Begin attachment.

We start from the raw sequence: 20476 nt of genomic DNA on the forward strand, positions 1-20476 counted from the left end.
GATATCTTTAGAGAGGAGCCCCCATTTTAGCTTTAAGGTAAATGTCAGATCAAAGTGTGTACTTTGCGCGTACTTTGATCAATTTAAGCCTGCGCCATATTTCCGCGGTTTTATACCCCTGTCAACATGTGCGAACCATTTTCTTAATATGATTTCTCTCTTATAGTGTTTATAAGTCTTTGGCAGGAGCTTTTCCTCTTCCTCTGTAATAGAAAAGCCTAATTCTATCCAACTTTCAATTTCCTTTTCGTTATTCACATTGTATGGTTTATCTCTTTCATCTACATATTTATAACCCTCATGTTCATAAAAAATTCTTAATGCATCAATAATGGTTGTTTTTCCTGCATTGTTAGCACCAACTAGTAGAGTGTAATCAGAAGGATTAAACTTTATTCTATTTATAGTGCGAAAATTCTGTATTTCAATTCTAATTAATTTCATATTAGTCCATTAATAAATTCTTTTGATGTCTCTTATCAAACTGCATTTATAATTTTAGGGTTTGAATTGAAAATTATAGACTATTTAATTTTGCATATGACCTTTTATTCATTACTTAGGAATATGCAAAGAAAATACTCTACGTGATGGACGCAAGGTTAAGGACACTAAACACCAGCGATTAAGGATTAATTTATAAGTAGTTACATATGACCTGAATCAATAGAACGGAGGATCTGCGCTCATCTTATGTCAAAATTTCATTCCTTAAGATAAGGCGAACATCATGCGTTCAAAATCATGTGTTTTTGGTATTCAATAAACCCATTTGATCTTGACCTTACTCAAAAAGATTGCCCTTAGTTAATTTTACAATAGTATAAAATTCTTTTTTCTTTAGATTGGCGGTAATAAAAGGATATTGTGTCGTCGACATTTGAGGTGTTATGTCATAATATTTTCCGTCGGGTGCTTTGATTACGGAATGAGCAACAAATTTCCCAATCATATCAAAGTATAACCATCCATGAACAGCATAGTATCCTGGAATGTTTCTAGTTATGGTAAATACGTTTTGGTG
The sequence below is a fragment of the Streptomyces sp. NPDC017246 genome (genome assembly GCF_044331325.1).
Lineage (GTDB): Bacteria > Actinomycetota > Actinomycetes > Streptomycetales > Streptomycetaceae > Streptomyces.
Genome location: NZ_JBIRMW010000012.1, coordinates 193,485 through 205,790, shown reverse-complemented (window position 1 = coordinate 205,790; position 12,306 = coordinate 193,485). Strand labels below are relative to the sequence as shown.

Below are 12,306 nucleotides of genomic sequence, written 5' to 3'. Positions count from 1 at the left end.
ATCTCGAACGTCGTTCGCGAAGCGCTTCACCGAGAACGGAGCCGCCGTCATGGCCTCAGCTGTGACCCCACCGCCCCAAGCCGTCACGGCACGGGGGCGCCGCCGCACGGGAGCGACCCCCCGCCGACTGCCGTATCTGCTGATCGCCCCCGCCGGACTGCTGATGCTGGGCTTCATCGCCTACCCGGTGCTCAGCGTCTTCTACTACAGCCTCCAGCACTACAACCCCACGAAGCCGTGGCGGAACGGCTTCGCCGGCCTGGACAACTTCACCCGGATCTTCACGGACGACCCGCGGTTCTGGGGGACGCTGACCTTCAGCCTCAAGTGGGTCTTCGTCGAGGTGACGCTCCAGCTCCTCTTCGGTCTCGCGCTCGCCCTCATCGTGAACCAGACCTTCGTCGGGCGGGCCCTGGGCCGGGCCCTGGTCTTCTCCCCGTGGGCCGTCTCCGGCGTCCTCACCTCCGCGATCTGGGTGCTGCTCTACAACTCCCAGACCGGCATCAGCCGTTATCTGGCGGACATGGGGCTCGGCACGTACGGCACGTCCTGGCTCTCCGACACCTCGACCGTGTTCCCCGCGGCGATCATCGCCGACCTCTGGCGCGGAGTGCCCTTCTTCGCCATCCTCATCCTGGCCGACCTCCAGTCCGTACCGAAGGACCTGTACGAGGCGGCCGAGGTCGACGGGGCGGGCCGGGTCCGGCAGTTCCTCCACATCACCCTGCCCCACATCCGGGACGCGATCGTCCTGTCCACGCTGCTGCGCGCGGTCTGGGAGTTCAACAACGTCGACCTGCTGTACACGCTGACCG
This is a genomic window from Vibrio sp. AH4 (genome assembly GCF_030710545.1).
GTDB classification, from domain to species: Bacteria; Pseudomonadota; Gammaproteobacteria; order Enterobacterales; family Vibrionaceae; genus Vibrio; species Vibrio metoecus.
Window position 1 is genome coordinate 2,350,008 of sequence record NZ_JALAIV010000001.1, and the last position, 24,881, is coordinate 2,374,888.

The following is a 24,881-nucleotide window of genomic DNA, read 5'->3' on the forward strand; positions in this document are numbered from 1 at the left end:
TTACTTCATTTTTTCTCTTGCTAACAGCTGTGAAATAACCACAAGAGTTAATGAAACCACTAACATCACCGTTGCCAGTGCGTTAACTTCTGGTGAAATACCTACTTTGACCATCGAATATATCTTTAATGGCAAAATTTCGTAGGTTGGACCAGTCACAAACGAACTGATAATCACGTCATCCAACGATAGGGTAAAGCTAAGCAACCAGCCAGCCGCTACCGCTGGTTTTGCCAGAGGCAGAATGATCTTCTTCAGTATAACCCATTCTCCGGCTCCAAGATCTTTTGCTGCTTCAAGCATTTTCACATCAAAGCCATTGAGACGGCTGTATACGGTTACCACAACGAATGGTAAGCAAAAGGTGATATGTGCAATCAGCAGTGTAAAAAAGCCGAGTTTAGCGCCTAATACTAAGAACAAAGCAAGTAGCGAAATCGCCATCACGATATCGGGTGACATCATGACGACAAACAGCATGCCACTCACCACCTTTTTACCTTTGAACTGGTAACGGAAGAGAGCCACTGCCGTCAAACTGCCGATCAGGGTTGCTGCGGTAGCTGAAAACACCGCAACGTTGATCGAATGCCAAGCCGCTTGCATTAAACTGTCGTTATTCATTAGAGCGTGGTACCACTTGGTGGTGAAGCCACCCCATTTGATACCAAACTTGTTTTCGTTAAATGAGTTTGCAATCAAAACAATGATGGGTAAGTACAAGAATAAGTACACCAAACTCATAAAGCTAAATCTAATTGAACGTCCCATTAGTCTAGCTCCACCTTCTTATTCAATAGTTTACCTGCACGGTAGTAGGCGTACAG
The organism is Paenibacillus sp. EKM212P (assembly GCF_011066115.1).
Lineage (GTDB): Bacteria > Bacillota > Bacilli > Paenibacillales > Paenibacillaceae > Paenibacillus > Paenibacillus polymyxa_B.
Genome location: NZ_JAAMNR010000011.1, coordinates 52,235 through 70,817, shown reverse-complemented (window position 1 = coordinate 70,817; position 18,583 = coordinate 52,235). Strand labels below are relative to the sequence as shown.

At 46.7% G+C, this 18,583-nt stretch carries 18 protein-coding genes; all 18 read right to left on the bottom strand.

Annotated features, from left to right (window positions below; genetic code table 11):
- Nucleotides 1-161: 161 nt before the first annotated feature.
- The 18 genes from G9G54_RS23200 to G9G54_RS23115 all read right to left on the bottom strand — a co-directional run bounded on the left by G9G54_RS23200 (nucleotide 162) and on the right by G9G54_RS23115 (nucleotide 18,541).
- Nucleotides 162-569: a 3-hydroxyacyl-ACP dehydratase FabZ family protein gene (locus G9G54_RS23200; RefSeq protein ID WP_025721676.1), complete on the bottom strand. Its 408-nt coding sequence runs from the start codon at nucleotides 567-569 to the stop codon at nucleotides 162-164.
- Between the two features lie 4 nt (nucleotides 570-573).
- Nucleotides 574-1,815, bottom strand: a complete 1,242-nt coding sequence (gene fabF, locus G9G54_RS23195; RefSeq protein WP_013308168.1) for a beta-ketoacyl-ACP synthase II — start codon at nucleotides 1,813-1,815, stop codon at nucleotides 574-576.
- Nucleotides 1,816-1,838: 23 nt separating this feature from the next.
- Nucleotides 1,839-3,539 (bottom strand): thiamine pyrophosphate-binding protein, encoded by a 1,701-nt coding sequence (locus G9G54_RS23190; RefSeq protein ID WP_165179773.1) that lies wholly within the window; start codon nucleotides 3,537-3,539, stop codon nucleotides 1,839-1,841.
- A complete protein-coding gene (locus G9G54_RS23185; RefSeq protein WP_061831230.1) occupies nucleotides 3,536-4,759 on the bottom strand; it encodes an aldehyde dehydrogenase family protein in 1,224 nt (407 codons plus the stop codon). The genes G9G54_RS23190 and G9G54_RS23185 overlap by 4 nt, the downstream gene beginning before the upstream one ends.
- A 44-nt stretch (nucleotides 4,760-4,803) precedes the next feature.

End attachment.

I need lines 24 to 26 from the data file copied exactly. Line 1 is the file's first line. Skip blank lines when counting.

- Nucleotides 1,839-3,539 (bottom strand): thiamine pyrophosphate-binding protein, encoded by a 1,701-nt coding sequence (locus G9G54_RS23190; RefSeq protein ID WP_165179773.1) that lies wholly within the window; start codon nucleotides 3,537-3,539, stop codon nucleotides 1,839-1,841.
- A complete protein-coding gene (locus G9G54_RS23185; RefSeq protein WP_061831230.1) occupies nucleotides 3,536-4,759 on the bottom strand; it encodes an aldehyde dehydrogenase family protein in 1,224 nt (407 codons plus the stop codon). The genes G9G54_RS23190 and G9G54_RS23185 overlap by 4 nt, the downstream gene beginning before the upstream one ends.
- A 44-nt stretch (nucleotides 4,760-4,803) precedes the next feature.